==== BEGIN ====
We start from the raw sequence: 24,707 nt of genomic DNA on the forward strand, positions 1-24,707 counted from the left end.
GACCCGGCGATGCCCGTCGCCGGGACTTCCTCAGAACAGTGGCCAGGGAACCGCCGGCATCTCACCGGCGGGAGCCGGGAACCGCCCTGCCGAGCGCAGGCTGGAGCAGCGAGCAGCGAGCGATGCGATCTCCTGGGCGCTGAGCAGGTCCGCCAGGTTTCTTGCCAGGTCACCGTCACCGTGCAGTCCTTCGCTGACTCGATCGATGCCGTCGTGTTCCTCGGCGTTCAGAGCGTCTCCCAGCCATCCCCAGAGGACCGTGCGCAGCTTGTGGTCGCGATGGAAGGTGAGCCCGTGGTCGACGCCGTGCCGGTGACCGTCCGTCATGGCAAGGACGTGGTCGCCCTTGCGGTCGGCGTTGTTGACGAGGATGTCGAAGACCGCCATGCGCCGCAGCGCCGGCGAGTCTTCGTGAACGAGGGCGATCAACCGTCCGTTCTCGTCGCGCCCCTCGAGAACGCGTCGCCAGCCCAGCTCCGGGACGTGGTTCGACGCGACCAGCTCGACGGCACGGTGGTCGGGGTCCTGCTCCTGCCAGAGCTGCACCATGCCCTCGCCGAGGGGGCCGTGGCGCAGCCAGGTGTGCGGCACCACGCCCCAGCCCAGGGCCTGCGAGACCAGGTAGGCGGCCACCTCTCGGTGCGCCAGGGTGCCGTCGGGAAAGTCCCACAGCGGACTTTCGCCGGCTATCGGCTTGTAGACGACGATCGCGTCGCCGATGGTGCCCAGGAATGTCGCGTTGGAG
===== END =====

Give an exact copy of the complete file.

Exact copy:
We start from the raw sequence: 24,707 nt of genomic DNA on the forward strand, positions 1-24,707 counted from the left end.
GACCCGGCGATGCCCGTCGCCGGGACTTCCTCAGAACAGTGGCCAGGGAACCGCCGGCATCTCACCGGCGGGAGCCGGGAACCGCCCTGCCGAGCGCAGGCTGGAGCAGCGAGCAGCGAGCGATGCGATCTCCTGGGCGCTGAGCAGGTCCGCCAGGTTTCTTGCCAGGTCACCGTCACCGTGCAGTCCTTCGCTGACTCGATCGATGCCGTCGTGTTCCTCGGCGTTCAGAGCGTCTCCCAGCCATCCCCAGAGGACCGTGCGCAGCTTGTGGTCGCGATGGAAGGTGAGCCCGTGGTCGACGCCGTGCCGGTGACCGTCCGTCATGGCAAGGACGTGGTCGCCCTTGCGGTCGGCGTTGTTGACGAGGATGTCGAAGACCGCCATGCGCCGCAGCGCCGGCGAGTCTTCGTGAACGAGGGCGATCAACCGTCCGTTCTCGTCGCGCCCCTCGAGAACGCGTCGCCAGCCCAGCTCCGGGACGTGGTTCGACGCGACCAGCTCGACGGCACGGTGGTCGGGGTCCTGCTCCTGCCAGAGCTGCACCATGCCCTCGCCGAGGGGGCCGTGGCGCAGCCAGGTGTGCGGCACCACGCCCCAGCCCAGGGCCTGCGAGACCAGGTAGGCGGCCACCTCTCGGTGCGCCAGGGTGCCGTCGGGAAAGTCCCACAGCGGACTTTCGCCGGCTATCGGCTTGTAGACGACGATCGCGTCGCCGATGGTGCCCAGGAATGTCGCGTTGGAG